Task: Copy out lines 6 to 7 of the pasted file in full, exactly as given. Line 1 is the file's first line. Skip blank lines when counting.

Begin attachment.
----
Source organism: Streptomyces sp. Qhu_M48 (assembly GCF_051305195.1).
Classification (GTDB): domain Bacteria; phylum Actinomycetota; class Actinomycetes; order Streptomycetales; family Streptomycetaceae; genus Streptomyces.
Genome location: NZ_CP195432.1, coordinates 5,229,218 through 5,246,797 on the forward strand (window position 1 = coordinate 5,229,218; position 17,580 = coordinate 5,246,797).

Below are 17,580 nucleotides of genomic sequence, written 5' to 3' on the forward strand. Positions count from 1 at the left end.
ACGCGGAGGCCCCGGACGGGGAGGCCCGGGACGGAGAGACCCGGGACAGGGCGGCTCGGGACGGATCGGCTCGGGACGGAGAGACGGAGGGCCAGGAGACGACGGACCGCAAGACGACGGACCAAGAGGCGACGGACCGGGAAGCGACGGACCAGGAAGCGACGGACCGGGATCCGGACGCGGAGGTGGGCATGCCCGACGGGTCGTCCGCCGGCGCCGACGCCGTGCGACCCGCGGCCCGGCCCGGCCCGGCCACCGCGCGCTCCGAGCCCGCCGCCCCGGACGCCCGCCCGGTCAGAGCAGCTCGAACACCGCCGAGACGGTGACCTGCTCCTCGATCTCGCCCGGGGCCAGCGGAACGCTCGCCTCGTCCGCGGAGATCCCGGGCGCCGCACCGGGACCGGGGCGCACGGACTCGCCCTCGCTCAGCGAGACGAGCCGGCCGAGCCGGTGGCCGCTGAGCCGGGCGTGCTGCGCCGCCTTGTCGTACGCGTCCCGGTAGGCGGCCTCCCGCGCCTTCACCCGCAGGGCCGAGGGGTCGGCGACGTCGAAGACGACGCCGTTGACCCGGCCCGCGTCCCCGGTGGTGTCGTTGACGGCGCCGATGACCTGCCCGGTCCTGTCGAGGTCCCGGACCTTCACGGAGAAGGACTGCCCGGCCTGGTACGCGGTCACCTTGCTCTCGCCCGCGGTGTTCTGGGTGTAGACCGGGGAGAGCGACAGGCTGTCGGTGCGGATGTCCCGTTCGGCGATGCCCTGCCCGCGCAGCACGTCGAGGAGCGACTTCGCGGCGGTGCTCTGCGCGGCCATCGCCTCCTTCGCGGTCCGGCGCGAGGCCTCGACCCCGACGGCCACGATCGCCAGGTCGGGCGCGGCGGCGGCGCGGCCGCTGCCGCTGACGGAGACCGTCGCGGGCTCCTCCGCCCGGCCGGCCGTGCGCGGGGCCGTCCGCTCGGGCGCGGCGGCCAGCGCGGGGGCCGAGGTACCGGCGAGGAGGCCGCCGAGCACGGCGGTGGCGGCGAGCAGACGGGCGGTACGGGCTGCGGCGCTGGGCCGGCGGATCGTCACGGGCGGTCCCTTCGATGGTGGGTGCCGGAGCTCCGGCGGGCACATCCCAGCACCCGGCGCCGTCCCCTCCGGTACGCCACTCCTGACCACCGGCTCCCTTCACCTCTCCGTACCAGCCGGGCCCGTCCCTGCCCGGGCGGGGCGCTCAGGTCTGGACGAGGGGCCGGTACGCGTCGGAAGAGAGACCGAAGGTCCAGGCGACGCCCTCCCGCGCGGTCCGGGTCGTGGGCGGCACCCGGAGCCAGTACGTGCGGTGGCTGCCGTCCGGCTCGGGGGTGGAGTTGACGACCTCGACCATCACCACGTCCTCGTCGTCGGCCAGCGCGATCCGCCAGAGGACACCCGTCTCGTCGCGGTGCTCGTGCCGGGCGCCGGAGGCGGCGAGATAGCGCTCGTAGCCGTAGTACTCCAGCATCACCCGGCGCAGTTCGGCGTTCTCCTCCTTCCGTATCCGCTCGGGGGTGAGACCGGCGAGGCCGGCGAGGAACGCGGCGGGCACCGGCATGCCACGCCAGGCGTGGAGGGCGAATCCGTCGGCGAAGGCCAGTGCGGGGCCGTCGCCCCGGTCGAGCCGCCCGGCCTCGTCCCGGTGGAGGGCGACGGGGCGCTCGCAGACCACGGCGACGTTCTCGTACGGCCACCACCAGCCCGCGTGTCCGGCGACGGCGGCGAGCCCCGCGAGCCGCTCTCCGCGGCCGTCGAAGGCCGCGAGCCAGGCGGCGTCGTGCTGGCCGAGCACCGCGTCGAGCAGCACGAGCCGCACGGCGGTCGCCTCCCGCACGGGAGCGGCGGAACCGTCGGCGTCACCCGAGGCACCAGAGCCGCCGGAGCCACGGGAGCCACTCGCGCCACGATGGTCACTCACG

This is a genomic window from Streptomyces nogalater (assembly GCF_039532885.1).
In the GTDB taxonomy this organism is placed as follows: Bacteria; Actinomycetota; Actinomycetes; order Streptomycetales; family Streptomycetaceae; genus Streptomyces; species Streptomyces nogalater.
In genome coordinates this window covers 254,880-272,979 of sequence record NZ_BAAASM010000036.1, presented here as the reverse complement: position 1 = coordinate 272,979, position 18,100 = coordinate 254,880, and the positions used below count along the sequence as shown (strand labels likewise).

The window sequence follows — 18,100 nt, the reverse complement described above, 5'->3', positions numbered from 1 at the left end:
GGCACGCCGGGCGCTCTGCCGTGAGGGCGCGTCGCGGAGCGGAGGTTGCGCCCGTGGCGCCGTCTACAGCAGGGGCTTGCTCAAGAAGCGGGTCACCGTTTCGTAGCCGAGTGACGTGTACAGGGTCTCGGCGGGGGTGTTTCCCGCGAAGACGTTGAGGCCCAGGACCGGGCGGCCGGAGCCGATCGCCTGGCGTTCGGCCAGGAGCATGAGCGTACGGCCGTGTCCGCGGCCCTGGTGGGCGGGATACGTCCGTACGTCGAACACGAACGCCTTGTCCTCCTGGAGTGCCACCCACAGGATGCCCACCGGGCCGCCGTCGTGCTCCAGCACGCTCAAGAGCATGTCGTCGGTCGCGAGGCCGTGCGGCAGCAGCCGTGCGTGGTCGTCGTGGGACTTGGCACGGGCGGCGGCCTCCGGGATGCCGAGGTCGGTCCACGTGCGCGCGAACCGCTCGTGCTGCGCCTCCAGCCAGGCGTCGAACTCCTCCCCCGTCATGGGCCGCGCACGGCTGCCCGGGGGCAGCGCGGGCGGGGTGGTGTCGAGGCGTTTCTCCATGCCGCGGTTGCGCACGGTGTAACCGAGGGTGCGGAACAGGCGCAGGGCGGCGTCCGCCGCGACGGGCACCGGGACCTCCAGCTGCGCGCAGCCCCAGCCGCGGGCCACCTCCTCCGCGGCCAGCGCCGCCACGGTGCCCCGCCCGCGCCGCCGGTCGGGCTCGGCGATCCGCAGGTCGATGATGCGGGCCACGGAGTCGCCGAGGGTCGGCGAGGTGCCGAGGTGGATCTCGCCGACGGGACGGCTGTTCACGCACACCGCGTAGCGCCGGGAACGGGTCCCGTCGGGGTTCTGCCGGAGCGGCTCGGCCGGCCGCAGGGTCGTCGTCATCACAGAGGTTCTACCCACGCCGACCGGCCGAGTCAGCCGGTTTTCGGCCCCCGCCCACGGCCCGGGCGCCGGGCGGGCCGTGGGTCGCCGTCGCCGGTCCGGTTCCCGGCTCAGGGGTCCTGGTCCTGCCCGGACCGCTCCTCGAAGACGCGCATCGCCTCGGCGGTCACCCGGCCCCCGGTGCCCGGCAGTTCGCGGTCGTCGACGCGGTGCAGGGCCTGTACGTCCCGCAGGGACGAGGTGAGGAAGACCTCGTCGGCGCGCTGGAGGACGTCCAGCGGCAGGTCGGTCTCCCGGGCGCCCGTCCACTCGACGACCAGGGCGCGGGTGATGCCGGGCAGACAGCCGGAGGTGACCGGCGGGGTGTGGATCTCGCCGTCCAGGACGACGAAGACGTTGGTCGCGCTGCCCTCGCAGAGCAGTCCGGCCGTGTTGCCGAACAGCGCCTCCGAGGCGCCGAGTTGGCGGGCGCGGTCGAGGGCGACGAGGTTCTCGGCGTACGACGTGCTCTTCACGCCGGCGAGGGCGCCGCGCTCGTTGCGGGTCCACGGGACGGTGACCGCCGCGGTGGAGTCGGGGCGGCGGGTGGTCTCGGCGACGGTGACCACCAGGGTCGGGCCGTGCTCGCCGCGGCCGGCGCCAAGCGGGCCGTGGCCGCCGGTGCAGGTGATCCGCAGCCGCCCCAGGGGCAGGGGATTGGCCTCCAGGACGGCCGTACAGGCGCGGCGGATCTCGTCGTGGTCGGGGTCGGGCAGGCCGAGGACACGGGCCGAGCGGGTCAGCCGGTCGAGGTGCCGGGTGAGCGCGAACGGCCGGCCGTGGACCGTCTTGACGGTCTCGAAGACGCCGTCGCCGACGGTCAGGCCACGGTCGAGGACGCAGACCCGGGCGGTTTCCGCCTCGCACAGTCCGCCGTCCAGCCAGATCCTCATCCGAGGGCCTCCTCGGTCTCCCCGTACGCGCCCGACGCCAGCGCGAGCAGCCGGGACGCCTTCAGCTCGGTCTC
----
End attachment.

This is a genomic window from Streptomyces nogalater (assembly GCF_039532885.1).
In the GTDB taxonomy this organism is placed as follows: Bacteria; Actinomycetota; Actinomycetes; order Streptomycetales; family Streptomycetaceae; genus Streptomyces; species Streptomyces nogalater.